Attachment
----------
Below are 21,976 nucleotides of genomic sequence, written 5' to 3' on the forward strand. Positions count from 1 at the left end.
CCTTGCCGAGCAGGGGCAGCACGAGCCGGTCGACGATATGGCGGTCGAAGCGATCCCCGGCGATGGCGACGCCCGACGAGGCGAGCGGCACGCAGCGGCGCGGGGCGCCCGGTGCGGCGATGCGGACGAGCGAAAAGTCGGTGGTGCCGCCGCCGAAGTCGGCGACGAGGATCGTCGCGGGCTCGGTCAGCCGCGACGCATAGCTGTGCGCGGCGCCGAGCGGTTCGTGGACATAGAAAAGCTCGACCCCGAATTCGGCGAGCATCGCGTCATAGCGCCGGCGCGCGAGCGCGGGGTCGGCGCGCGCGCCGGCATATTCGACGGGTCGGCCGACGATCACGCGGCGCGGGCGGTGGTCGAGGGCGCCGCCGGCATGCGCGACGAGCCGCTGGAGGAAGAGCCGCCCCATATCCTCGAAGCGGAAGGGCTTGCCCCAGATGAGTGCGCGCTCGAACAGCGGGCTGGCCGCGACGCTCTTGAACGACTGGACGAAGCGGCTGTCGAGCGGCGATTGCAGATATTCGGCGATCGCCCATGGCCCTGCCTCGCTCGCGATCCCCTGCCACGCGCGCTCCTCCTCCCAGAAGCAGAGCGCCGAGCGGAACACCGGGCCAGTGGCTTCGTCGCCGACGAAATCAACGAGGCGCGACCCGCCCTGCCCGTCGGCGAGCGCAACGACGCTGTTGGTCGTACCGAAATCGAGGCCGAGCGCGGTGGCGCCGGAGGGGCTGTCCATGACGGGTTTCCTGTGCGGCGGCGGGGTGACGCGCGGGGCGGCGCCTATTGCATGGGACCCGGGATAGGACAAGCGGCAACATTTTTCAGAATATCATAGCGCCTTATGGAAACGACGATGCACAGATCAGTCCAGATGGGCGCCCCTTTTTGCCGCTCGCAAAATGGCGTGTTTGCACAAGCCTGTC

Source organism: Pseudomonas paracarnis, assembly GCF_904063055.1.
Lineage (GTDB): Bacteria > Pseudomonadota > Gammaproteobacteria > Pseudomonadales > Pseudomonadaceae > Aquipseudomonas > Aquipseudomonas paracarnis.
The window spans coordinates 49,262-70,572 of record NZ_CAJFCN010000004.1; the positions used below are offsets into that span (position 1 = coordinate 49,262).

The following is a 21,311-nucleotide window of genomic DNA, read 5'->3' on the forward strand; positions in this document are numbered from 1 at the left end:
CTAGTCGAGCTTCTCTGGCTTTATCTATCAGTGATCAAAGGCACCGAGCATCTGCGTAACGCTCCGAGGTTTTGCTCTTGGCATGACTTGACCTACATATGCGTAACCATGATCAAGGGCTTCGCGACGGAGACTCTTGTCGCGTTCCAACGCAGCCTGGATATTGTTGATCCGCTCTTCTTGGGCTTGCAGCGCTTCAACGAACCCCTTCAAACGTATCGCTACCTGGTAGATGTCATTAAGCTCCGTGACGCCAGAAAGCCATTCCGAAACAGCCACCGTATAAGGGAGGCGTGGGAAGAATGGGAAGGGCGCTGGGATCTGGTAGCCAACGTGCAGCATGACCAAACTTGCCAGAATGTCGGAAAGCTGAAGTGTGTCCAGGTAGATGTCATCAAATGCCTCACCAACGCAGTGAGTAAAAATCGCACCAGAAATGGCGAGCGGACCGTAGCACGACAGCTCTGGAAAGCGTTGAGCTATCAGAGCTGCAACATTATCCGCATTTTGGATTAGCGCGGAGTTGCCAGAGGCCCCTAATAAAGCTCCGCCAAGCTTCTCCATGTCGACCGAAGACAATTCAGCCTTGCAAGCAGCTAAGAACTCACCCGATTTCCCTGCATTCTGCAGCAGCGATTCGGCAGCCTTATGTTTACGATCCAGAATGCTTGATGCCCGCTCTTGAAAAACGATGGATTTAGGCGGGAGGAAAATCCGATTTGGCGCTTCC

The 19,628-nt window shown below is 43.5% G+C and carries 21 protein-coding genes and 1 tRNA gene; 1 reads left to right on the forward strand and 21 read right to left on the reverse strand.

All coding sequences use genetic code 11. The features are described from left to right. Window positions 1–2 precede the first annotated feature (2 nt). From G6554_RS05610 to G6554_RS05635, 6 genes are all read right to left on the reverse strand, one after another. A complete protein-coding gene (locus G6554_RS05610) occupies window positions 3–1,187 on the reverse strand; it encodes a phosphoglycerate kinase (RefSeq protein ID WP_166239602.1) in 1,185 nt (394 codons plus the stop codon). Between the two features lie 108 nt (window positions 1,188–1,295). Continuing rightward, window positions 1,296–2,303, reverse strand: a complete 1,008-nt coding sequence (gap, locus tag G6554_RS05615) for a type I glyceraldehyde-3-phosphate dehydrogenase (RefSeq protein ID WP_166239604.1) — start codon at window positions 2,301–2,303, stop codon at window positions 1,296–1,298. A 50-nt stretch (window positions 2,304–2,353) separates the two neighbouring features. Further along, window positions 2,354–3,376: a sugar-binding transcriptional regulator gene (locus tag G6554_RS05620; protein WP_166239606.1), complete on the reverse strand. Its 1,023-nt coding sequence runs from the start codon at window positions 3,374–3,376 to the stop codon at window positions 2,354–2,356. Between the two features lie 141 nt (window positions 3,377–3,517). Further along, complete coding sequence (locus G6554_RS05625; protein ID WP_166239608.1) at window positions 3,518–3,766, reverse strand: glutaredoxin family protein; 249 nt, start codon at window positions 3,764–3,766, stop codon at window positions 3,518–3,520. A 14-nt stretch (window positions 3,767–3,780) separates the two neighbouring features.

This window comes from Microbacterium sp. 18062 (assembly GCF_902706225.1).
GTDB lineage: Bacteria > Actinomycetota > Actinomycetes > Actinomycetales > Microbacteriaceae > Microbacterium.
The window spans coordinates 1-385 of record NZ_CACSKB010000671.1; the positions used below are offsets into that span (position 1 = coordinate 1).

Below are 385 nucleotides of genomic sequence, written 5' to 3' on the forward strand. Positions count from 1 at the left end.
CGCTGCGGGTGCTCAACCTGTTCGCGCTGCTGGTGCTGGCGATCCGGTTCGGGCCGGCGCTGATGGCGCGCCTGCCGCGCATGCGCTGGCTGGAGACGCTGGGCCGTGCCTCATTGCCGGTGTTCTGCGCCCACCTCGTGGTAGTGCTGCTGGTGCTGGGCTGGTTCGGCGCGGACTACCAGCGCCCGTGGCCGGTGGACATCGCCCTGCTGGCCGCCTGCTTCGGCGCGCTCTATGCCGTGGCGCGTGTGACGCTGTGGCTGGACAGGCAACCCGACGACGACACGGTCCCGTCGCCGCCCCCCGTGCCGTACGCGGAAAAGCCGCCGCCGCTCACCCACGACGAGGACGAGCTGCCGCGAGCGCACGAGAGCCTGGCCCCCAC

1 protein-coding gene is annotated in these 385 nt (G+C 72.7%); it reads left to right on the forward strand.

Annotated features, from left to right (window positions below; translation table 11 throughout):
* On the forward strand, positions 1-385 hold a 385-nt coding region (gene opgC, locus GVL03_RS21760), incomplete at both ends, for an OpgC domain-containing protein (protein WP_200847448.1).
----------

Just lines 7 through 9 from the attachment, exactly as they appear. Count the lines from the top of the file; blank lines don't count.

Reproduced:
CTAGTCGAGCTTCTCTGGCTTTATCTATCAGTGATCAAAGGCACCGAGCATCTGCGTAACGCTCCGAGGTTTTGCTCTTGGCATGACTTGACCTACATATGCGTAACCATGATCAAGGGCTTCGCGACGGAGACTCTTGTCGCGTTCCAACGCAGCCTGGATATTGTTGATCCGCTCTTCTTGGGCTTGCAGCGCTTCAACGAACCCCTTCAAACGTATCGCTACCTGGTAGATGTCATTAAGCTCCGTGACGCCAGAAAGCCATTCCGAAACAGCCACCGTATAAGGGAGGCGTGGGAAGAATGGGAAGGGCGCTGGGATCTGGTAGCCAACGTGCAGCATGACCAAACTTGCCAGAATGTCGGAAAGCTGAAGTGTGTCCAGGTAGATGTCATCAAATGCCTCACCAACGCAGTGAGTAAAAATCGCACCAGAAATGGCGAGCGGACCGTAGCACGACAGCTCTGGAAAGCGTTGAGCTATCAGAGCTGCAACATTATCCGCATTTTGGATTAGCGCGGAGTTGCCAGAGGCCCCTAATAAAGCTCCGCCAAGCTTCTCCATGTCGACCGAAGACAATTCAGCCTTGCAAGCAGCTAAGAACTCACCCGATTTCCCTGCATTCTGCAGCAGCGATTCGGCAGCCTTATGTTTACGATCCAGAATGCTTGATGCCCGCTCTTGAAAAACGATGGATTTAGGCGGGAGGAAAATCCGATTTGGCGCTTCC

The 19,628-nt window shown below is 43.5% G+C and carries 21 protein-coding genes and 1 tRNA gene; 1 reads left to right on the forward strand and 21 read right to left on the reverse strand.

All coding sequences use genetic code 11. The features are described from left to right. Window positions 1–2 precede the first annotated feature (2 nt). From G6554_RS05610 to G6554_RS05635, 6 genes are all read right to left on the reverse strand, one after another. A complete protein-coding gene (locus G6554_RS05610) occupies window positions 3–1,187 on the reverse strand; it encodes a phosphoglycerate kinase (RefSeq protein ID WP_166239602.1) in 1,185 nt (394 codons plus the stop codon). Between the two features lie 108 nt (window positions 1,188–1,295). Continuing rightward, window positions 1,296–2,303, reverse strand: a complete 1,008-nt coding sequence (gap, locus tag G6554_RS05615) for a type I glyceraldehyde-3-phosphate dehydrogenase (RefSeq protein ID WP_166239604.1) — start codon at window positions 2,301–2,303, stop codon at window positions 1,296–1,298. A 50-nt stretch (window positions 2,304–2,353) separates the two neighbouring features. Further along, window positions 2,354–3,376: a sugar-binding transcriptional regulator gene (locus tag G6554_RS05620; protein WP_166239606.1), complete on the reverse strand. Its 1,023-nt coding sequence runs from the start codon at window positions 3,374–3,376 to the stop codon at window positions 2,354–2,356. Between the two features lie 141 nt (window positions 3,377–3,517). Further along, complete coding sequence (locus G6554_RS05625; protein ID WP_166239608.1) at window positions 3,518–3,766, reverse strand: glutaredoxin family protein; 249 nt, start codon at window positions 3,764–3,766, stop codon at window positions 3,518–3,520. A 14-nt stretch (window positions 3,767–3,780) separates the two neighbouring features.